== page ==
As good as the nine-speaker Shaker sound system is - and it is excellent - you’ll want to dial it back several clicks, the moment you fire up the V8. This is the sweet sound of modern American muscle – a high-tempo rumble that starts off as a purr at idle, rapidly building to a race car-like roar as the tachometer needle starts to climb beyond 4000rpm.
Would we like more volume out of those dual exhaust tips? Definitely, at least that’s the general consensus, but Ford don’t offer a multi-mode exhaust system. No doubt the aftermarket will be more than happy to sort that out for you though.
Either way, Ford’s sweet-sounding, dual-overhead cam 5.0-litre Coyote V8 is at its songful best when properly unleashed. Mated to either a six-speed manual or automatic transmission ($2500 option), this is a seriously potent bit of kit from Dearborn.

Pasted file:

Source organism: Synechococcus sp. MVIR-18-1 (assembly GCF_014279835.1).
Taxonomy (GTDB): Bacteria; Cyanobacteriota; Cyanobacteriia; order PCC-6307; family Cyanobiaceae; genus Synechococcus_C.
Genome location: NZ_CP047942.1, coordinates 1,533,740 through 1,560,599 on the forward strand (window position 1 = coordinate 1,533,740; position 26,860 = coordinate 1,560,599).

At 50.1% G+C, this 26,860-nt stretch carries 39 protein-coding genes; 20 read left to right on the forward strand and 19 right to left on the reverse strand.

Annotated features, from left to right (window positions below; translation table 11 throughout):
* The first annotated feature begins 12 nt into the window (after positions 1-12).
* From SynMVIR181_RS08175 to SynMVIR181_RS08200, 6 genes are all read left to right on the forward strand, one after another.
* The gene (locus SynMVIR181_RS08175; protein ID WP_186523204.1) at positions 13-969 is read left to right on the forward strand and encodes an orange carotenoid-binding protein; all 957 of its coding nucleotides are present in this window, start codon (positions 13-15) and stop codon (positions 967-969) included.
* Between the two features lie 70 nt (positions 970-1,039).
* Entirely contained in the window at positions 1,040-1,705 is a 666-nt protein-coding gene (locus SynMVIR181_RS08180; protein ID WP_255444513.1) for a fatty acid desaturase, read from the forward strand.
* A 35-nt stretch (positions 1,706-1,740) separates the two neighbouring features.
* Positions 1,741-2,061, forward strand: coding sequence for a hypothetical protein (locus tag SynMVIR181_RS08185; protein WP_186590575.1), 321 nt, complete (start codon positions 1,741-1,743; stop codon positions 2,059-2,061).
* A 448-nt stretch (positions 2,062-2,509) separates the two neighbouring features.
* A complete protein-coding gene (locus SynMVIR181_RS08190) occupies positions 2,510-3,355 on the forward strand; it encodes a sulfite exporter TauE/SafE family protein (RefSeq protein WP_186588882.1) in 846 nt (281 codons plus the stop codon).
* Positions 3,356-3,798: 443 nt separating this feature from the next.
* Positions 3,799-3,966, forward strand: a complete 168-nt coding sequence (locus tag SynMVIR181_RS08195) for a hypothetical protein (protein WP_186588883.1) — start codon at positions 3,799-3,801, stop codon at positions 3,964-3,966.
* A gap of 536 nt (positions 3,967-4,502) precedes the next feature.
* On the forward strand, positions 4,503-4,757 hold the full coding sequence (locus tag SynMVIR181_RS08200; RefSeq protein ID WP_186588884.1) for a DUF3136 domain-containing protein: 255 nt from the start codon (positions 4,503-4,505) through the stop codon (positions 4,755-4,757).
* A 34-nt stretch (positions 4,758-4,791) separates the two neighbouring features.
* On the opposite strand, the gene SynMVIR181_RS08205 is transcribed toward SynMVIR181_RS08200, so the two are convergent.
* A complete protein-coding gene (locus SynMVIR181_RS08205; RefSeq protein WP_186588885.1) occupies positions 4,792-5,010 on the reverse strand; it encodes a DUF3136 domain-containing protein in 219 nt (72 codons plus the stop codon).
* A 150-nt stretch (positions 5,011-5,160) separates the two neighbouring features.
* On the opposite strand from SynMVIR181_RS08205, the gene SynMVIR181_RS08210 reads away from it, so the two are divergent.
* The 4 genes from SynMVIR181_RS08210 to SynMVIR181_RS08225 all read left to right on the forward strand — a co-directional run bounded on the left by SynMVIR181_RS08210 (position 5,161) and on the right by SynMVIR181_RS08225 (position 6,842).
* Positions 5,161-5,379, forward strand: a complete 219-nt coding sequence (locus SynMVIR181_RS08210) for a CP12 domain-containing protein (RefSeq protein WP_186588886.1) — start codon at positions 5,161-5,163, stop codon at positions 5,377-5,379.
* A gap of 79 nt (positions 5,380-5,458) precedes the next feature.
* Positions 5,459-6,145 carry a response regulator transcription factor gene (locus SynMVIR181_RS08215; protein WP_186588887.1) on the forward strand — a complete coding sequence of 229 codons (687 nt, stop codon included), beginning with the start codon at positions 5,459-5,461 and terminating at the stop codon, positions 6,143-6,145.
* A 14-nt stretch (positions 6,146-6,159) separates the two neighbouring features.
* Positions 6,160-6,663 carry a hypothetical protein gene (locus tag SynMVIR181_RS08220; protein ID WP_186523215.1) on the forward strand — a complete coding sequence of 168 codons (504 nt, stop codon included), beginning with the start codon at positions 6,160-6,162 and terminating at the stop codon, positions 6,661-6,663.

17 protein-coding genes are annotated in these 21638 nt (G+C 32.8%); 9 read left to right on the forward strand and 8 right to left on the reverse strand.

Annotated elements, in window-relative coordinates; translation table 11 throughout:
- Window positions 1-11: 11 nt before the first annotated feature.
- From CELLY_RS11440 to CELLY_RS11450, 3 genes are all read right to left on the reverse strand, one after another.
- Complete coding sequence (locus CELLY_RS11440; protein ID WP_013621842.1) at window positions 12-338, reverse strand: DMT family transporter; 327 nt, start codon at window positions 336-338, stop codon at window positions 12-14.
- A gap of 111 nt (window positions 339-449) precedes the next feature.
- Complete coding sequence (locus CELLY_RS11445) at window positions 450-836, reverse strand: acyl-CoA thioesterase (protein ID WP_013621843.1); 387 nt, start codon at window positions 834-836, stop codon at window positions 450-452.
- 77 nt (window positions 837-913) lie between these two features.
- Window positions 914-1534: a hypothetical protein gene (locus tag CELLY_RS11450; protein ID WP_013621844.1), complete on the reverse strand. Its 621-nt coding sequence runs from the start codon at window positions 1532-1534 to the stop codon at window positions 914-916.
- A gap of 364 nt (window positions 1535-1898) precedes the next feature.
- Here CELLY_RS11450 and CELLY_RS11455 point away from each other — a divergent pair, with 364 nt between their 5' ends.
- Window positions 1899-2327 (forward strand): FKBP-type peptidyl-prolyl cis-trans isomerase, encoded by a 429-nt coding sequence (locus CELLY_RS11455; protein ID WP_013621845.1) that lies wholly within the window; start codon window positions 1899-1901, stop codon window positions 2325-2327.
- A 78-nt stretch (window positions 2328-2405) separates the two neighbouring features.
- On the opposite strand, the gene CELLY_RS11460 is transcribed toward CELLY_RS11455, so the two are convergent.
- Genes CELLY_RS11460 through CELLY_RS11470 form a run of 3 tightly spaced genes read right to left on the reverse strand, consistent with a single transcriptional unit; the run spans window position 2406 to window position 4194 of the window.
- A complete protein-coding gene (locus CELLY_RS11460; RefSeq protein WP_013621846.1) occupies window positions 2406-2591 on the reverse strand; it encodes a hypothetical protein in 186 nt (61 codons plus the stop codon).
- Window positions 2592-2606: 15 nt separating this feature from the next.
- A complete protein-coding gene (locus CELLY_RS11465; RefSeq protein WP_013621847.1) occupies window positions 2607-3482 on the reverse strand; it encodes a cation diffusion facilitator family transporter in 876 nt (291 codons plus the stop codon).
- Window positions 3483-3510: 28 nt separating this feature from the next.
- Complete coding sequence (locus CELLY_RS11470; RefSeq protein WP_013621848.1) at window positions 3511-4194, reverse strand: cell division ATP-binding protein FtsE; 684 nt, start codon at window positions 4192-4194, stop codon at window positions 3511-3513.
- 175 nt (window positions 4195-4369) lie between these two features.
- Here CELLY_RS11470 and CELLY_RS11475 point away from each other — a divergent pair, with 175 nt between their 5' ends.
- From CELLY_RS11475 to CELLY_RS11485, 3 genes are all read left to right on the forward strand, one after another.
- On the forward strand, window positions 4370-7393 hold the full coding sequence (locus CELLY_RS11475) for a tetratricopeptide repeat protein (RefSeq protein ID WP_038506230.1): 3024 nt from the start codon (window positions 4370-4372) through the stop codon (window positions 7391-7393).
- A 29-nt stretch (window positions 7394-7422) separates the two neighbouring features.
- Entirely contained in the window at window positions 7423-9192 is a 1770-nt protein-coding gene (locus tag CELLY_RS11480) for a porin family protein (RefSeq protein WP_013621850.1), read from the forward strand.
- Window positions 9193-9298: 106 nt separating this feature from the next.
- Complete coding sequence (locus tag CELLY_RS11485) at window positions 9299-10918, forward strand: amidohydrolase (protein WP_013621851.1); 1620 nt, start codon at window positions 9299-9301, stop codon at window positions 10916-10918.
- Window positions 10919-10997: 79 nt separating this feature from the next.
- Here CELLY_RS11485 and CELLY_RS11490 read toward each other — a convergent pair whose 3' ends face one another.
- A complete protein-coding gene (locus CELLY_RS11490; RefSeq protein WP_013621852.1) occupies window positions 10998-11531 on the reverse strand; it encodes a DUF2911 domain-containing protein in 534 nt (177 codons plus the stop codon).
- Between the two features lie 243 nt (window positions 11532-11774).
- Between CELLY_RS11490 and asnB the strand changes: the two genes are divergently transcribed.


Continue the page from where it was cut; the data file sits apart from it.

Nail the throttle, and acceleration out of the blocks is downright ferocious. And there isn’t a nanosecond of lag, thanks to its turbo-free 5.0-litre mill. Keep the throttle pinned and speed builds mightily fast. It feels like a genuine 4.6-second car, regardless of which transmission you choose.
The arrival of the new-gen Mustang in 2015 also dispelled the long-held notion that hard charging American muscle cars are built to perform on straightaways only. After all, for 50 years Ford had stuck with a solid rear axle for it’s most famous Pony car. But with independent rear suspension (IRS) now standard across the entire Mustang line-up, there’s no need to quiver every time you approach a corner on a twisty back road.
The Mustang rides on non-adjustable dampers, so even though you can toggle through various drive modes (Normal, Sport+, Track, Snow/Wet) to affect powertrain and chassis calibrations, you can’t firm up roll resistance or alter ride quality. On the road, I found throttle response in Sport+ too sharp for everyday driving. The normal setting is perfect for general duties, but even then, it will still pin you to the seatback under full-throttle prods.